Column: Nothing the Kings did was quite good enough this season

Kings goalie Jonathan Quick and forward Tyler Toffoli hang their heads after allowing a third period goal to Sharks forward Joonas Donskoi on April 22.

Kings goalie Jonathan Quick and forward Tyler Toffoli hang their heads after allowing a third period goal to Sharks forward Joonas Donskoi on April 22.

(Robert Gauthier / Los Angeles Times)

A handshake instead of another Stanley Cup championship.

A season ended with a beautiful but brief tease and a first-round playoff exit.

What had the makings of another epic rally against a familiar foe ended Friday with the Kings’ 6-3 loss to the San Jose Sharks, pushing them into an off-season sure to be full of soul-searching and roster rebuilding as the most dominant era of their history recedes further into the past.

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If they are honest, they shouldn’t be fooled by having spotted the Sharks a 3-0 lead Friday and then pulling even in the second period, setting pulses racing and restoring fans’ shaken faith at a raucous Staples Center.

They were not good enough to beat a team that has a dubious playoff history, a team that on Friday seemed to remember its postseason missteps before regrouping in the third period to pull away on a goal by Joonas Donskoi — who wasn’t with the Sharks when they squandered a 3-0 series lead over the Kings in 2014 — and a goal by Joe Pavelski, who has done all he can to help the Sharks overcome their reputation as shaky postseason competitors.

“I definitely think we didn’t play our best hockey when we needed to, starting when we clinched a playoff spot,” said Kings left wing Milan Lucic, who is eligible for unrestricted free agency but said he “100%” wants to stay here. “I think we played only one really good game, and that was at home against the Ducks, since that point.

“So it’s definitely disappointing how hard we worked in the season to clinch a spot as fast as we could, that we didn’t make the most of it.”

They played well in spurts Friday, but not for long enough. And that was a recurring theme for the season: Nothing they did was quite good enough to return them to the ranks of the NHL’s elite.

The 16-point lead they built over the Ducks atop the Pacific Division wasn’t enough for them to hold on to first place. They never got enough in this series from their top players, never got solid enough defensive play, though Alec Martinez’s groin injury was a key loss. “The regular season doesn’t mean anything in the playoffs,” defenseman Jake Muzzin said. “We had a good regular season but this was disappointing.”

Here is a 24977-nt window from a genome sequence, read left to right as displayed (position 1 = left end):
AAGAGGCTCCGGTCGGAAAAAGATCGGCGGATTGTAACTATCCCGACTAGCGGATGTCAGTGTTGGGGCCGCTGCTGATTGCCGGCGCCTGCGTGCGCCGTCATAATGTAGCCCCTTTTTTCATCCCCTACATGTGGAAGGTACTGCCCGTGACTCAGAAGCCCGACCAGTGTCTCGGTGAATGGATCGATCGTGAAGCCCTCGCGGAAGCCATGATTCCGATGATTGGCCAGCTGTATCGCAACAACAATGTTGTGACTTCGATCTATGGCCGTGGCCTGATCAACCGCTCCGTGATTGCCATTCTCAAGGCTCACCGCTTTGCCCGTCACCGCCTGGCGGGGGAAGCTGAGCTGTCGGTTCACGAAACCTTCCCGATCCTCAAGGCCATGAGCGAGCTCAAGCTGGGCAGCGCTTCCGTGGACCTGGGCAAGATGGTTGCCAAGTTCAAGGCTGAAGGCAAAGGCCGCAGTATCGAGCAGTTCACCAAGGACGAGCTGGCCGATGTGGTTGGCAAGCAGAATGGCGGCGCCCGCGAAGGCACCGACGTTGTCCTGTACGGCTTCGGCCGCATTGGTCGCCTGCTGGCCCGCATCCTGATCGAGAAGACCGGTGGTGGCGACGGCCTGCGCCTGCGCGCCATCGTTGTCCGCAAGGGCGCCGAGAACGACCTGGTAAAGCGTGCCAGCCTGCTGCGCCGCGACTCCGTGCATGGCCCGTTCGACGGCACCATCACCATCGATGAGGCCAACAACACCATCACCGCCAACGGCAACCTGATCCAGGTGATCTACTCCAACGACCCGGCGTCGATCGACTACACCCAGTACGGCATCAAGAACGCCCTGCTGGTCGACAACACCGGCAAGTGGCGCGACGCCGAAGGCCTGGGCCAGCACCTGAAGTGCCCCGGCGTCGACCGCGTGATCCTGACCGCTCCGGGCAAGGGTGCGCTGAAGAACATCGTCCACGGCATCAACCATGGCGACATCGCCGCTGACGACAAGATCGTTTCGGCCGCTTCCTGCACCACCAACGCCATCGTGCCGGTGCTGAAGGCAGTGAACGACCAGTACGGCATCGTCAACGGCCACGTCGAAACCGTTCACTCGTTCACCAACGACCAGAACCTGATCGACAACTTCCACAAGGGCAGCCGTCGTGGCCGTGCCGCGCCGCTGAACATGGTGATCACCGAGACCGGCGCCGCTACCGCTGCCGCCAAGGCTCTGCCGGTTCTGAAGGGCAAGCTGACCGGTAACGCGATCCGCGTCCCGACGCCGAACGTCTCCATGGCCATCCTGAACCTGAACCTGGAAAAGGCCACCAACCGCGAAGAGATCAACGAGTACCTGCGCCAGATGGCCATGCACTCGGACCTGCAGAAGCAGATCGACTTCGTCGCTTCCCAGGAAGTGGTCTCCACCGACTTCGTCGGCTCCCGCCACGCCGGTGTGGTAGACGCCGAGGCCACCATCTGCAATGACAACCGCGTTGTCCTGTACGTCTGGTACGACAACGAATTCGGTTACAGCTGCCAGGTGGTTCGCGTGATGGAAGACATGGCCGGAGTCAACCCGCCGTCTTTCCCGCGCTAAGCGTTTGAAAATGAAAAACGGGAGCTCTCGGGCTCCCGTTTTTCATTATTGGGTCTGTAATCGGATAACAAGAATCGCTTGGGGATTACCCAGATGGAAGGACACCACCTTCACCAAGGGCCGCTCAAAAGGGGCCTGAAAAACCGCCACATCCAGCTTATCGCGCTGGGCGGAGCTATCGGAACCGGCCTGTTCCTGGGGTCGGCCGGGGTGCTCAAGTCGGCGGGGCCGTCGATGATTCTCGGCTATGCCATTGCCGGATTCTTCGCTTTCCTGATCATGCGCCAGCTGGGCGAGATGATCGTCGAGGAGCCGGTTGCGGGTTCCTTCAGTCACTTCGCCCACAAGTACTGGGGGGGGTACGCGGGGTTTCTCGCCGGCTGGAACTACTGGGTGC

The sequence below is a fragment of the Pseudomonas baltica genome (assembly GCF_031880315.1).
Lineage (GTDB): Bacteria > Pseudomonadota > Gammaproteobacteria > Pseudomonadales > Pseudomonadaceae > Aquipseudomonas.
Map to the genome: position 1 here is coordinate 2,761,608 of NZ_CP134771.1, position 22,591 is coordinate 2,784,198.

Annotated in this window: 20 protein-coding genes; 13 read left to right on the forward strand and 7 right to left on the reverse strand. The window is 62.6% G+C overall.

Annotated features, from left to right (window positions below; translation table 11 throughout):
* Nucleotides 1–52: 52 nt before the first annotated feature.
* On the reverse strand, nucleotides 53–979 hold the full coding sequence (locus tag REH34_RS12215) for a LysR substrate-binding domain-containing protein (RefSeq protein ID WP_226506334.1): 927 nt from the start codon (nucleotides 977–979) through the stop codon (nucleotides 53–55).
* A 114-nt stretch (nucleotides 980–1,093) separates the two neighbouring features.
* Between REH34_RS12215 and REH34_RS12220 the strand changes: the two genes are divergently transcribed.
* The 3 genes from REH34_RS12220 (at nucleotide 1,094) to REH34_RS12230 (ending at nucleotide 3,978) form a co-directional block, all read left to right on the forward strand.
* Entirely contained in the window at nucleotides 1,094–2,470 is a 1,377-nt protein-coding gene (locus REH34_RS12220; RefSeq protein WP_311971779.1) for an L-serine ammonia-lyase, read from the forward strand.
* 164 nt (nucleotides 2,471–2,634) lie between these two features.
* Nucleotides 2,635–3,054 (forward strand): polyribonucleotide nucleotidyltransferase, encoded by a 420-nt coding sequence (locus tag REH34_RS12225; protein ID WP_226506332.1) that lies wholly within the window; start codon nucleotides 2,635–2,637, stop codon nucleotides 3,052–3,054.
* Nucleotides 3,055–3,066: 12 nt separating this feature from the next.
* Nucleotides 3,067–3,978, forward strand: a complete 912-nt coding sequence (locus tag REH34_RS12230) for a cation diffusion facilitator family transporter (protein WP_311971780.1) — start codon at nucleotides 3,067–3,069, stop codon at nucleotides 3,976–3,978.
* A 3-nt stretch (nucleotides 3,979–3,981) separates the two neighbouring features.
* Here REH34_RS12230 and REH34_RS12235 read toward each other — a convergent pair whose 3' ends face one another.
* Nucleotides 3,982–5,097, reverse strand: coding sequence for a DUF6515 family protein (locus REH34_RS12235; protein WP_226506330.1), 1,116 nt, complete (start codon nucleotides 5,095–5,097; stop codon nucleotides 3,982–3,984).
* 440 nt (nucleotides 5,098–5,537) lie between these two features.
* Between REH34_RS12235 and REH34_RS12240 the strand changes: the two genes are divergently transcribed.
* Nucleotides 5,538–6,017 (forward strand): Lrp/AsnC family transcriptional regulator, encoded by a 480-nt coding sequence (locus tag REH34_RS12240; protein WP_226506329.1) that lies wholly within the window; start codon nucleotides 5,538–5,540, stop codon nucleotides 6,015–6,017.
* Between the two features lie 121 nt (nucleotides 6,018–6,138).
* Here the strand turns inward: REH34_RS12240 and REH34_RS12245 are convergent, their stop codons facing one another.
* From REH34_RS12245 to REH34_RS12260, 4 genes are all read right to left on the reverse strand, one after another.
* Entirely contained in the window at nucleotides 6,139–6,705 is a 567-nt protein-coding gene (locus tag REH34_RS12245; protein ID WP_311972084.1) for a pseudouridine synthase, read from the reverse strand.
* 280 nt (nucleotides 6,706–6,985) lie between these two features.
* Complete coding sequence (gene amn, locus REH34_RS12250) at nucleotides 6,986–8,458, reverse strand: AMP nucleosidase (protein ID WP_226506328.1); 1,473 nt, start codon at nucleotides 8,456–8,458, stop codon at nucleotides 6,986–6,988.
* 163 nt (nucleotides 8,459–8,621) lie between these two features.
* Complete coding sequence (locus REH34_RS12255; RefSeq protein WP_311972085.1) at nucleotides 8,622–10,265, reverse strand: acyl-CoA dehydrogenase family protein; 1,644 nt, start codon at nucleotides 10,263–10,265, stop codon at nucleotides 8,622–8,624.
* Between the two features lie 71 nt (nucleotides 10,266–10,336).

The Kings’ Cup triumphs in 2012 and 2014, sandwiched around a loss in the 2013 West final to eventual champion Chicago, seem even more impressive in retrospect. If it’s tough to reach the top, it’s much tougher to stay there. Missing the playoffs last spring and this season’s early exit emphasize how difficult it is to sustain success in a salary-cap era and keep players motivated and healthy.


This team pieced its defense together but never developed the depth of the two Cup teams. General Manager Dean Lombardi couldn’t find adequate replacements for two of his most rugged defensemen — Willie Mitchell, who left as a free agent, and Robyn Regehr, who retired. Lombardi could not have predicted Slava Voynov’s no-contest plea to a misdemeanor domestic violence charge, jail time and eventual decision to leave the United States, but his attempt to replace Voynov with Andrej Sekera cost the Kings a first-round pick for a player who was injured and left as a free agent, with no compensation to the Kings. Lombardi mortgaged the future for a run last season that never materialized, a move that could hurt the Kings for years to come.

It’s no coincidence the Kings and the Blackhawks have faced elimination in the first round this spring, although the Blackhawks escaped Thursday with a double-overtime victory over the St. Louis Blues. The Blackhawks, who won the Cup in 2010, 2013 and last season, have had to figure out how to reward players for success yet keep everyone under a salary cap that hasn’t risen as much as had been anticipated, and how to replace vital role players whose salaries had to be sacrificed to give the team’s stars lucrative, long-term deals.

There are no easy answers. But now the Kings have plenty of time to figure it out over a longer summer than they expected to have. “Your whole focus going into the season is to make the playoffs as quick as you can, and we did that and we did it in pretty good fashion,” said Coach Darryl Sutter, whose contract will soon expire. “Then another thing was to get to 100 points and then start again. We just weren’t able to get that.”

Follow Helene Elliott on Twitter @helenenothelen